Heightened pressure on the global financial market has prompted the UK Ministry of Defence to re-evaluate the funding model for elements of its Military Flying Training System (MFTS) deal.

The MoD signed the first part of its wide-reaching MFTS framework with Lockheed Martin/VT joint venture Ascent last June, but reluctance on the part of major lenders to back private finance initiative contracts and the falling value of Sterling are threatening forthcoming acquisitions of basic and rotary-wing trainers.

"There is a change in thinking in the market for long-term PFIs," says Lockheed's Fred Ross, managing director for Ascent Flight Services. "We are doing market soundings with some that won't shy away, and have brought in the experts from the City. We are talking to the right people."

However, Ross told IQPC's Military Flight Training conference in London that planned deals for new basic trainers and to replace the MoD's current helicopter training arrangements could now shift to rely on public-private partnership funding.

In a sign of the difficulties facing the MoD and training system partner Ascent, a process launched last October to replace the UK's tri-service Defence Helicopter Flying School's (DHFS) activities from March 2012 has recently been suspended.

The MoD late last year identified a contract duration of "approximately 20 years", but industry sources say a proposed 15-year term raised doubts over whether it would acquire new aircraft, and limited business opportunities for potential bidders.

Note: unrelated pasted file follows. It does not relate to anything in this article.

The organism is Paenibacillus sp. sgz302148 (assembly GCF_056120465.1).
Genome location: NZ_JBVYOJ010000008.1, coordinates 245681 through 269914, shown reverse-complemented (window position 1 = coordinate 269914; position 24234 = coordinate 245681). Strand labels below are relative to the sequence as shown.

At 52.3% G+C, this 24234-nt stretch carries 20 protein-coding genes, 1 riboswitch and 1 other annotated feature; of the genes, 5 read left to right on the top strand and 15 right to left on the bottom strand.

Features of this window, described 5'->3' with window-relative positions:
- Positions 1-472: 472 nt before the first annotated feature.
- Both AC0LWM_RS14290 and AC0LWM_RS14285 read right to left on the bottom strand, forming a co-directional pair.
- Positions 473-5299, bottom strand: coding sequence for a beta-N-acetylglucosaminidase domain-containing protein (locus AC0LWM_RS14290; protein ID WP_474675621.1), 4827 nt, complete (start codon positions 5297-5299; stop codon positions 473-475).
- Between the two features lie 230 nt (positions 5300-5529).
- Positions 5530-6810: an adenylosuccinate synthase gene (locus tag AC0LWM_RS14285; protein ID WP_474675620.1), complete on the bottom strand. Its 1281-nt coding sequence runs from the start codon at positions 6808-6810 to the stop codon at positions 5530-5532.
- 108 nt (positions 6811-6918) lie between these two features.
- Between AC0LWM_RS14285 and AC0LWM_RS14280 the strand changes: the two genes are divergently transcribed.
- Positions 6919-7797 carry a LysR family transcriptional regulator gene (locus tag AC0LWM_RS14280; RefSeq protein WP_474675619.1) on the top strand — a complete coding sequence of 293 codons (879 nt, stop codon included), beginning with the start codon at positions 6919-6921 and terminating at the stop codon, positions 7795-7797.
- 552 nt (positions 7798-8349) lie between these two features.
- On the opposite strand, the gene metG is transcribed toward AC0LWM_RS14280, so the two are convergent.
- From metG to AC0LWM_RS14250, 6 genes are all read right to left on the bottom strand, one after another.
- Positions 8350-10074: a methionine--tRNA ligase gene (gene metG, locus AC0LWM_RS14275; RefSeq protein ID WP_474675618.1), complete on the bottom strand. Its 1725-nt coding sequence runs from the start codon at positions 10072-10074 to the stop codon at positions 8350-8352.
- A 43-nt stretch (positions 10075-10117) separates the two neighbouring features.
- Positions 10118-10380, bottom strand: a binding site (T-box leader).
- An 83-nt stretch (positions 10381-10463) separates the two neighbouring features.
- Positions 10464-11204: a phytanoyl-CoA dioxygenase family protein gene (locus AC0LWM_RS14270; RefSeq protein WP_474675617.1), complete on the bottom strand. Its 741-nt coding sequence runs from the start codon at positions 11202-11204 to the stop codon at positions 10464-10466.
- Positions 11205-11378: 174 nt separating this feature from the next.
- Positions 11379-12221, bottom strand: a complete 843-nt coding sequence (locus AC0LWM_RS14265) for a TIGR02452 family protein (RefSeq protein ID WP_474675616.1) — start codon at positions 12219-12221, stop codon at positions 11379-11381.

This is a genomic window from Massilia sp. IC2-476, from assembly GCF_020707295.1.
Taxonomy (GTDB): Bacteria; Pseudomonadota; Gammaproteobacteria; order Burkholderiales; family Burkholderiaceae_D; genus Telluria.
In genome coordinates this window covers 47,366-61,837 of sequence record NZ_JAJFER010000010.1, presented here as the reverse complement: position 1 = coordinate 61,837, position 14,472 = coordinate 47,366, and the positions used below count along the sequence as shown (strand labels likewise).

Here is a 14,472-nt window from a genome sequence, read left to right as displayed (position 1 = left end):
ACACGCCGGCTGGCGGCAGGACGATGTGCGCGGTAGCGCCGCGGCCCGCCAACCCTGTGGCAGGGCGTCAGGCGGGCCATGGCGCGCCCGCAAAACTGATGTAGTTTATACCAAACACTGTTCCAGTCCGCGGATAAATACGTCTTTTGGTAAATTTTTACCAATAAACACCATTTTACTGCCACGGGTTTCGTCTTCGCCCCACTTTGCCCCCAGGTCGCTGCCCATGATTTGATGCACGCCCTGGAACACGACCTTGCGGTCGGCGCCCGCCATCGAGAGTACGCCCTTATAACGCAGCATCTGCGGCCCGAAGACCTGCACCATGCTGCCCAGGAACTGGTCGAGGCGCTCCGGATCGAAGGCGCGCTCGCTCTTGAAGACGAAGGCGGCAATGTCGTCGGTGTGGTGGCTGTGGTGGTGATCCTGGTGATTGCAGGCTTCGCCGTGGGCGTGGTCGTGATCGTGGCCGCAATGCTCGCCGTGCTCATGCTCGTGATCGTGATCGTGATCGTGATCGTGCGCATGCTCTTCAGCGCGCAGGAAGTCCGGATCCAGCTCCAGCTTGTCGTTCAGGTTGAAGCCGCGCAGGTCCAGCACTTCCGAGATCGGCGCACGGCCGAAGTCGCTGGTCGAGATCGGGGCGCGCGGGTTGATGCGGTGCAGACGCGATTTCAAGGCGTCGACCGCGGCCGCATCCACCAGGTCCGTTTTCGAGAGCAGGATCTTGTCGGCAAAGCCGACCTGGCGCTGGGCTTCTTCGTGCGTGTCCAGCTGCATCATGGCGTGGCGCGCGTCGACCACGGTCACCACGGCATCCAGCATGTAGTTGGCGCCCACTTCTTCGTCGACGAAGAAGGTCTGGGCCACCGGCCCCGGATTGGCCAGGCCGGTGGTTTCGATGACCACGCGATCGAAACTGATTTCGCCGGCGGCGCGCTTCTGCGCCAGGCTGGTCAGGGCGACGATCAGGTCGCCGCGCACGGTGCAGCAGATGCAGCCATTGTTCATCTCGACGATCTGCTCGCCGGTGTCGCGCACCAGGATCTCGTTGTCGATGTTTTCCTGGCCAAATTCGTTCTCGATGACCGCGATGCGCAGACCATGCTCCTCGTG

FB Heliservices delivers the current DHFS system under a 15-year PFI deal, but a source close to the project notes: "There is very little clarity for the rotary community on what comes next".

The experiences of the MFTS programme are echoed separately by Andy Baker, head of the MoD’s Private Finance Unit, who says: “For PFIs, the problems in the global banking markets have been especially hard”.


Noting “a significant downturn in the availability of private finance and increased rates of borrowing”, he says: “alternative procurement models using lessons learned from PFI are increasingly being explored, and in some cases pursued, but value for money remains the main driver.”


Major PFI projects for the UK’s SAR-H search-and-rescue helicopter recapitalisation effort and its Defence Training Review are in the procurement phase, says Baker, writing in the February 2009 issue of the Defence Equipment and Support organisation’s Desider publication. Other potential deals include a training service to support the Royal Air Force’s future fleet of 25 Airbus Military A400M transports, he reveals.

Source: Flight International